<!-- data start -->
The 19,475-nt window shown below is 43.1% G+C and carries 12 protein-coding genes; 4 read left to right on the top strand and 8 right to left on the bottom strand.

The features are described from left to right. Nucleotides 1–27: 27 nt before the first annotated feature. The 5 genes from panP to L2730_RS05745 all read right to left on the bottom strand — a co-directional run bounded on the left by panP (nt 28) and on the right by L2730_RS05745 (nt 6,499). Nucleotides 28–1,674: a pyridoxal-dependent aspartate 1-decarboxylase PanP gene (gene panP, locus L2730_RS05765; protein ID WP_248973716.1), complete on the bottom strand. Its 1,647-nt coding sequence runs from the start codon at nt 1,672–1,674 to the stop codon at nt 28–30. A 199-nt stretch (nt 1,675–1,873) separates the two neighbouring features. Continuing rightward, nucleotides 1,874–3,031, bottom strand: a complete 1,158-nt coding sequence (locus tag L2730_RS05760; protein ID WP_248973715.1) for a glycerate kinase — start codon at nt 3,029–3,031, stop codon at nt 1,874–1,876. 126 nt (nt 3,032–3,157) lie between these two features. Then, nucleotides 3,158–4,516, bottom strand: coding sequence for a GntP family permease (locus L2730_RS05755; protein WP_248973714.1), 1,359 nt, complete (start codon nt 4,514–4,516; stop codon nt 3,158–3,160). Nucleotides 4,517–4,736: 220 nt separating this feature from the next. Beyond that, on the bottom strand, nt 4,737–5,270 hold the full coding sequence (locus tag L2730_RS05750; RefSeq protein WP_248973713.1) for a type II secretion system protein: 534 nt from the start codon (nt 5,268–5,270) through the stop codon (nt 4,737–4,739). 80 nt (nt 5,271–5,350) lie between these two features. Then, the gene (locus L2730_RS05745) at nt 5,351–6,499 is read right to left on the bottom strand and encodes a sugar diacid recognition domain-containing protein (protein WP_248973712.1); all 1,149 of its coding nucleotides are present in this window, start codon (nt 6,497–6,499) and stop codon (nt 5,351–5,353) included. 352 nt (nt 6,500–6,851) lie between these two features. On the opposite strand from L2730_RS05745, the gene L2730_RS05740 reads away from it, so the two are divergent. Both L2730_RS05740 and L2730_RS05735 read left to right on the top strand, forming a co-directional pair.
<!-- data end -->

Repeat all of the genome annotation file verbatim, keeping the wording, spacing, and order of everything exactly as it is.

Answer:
The 19,475-nt window shown below is 43.1% G+C and carries 12 protein-coding genes; 4 read left to right on the top strand and 8 right to left on the bottom strand.

The features are described from left to right. Nucleotides 1–27: 27 nt before the first annotated feature. The 5 genes from panP to L2730_RS05745 all read right to left on the bottom strand — a co-directional run bounded on the left by panP (nt 28) and on the right by L2730_RS05745 (nt 6,499). Nucleotides 28–1,674: a pyridoxal-dependent aspartate 1-decarboxylase PanP gene (gene panP, locus L2730_RS05765; protein ID WP_248973716.1), complete on the bottom strand. Its 1,647-nt coding sequence runs from the start codon at nt 1,672–1,674 to the stop codon at nt 28–30. A 199-nt stretch (nt 1,675–1,873) separates the two neighbouring features. Continuing rightward, nucleotides 1,874–3,031, bottom strand: a complete 1,158-nt coding sequence (locus tag L2730_RS05760; protein ID WP_248973715.1) for a glycerate kinase — start codon at nt 3,029–3,031, stop codon at nt 1,874–1,876. 126 nt (nt 3,032–3,157) lie between these two features. Then, nucleotides 3,158–4,516, bottom strand: coding sequence for a GntP family permease (locus L2730_RS05755; protein WP_248973714.1), 1,359 nt, complete (start codon nt 4,514–4,516; stop codon nt 3,158–3,160). Nucleotides 4,517–4,736: 220 nt separating this feature from the next. Beyond that, on the bottom strand, nt 4,737–5,270 hold the full coding sequence (locus tag L2730_RS05750; RefSeq protein WP_248973713.1) for a type II secretion system protein: 534 nt from the start codon (nt 5,268–5,270) through the stop codon (nt 4,737–4,739). 80 nt (nt 5,271–5,350) lie between these two features. Then, the gene (locus L2730_RS05745) at nt 5,351–6,499 is read right to left on the bottom strand and encodes a sugar diacid recognition domain-containing protein (protein WP_248973712.1); all 1,149 of its coding nucleotides are present in this window, start codon (nt 6,497–6,499) and stop codon (nt 5,351–5,353) included. 352 nt (nt 6,500–6,851) lie between these two features. On the opposite strand from L2730_RS05745, the gene L2730_RS05740 reads away from it, so the two are divergent. Both L2730_RS05740 and L2730_RS05735 read left to right on the top strand, forming a co-directional pair.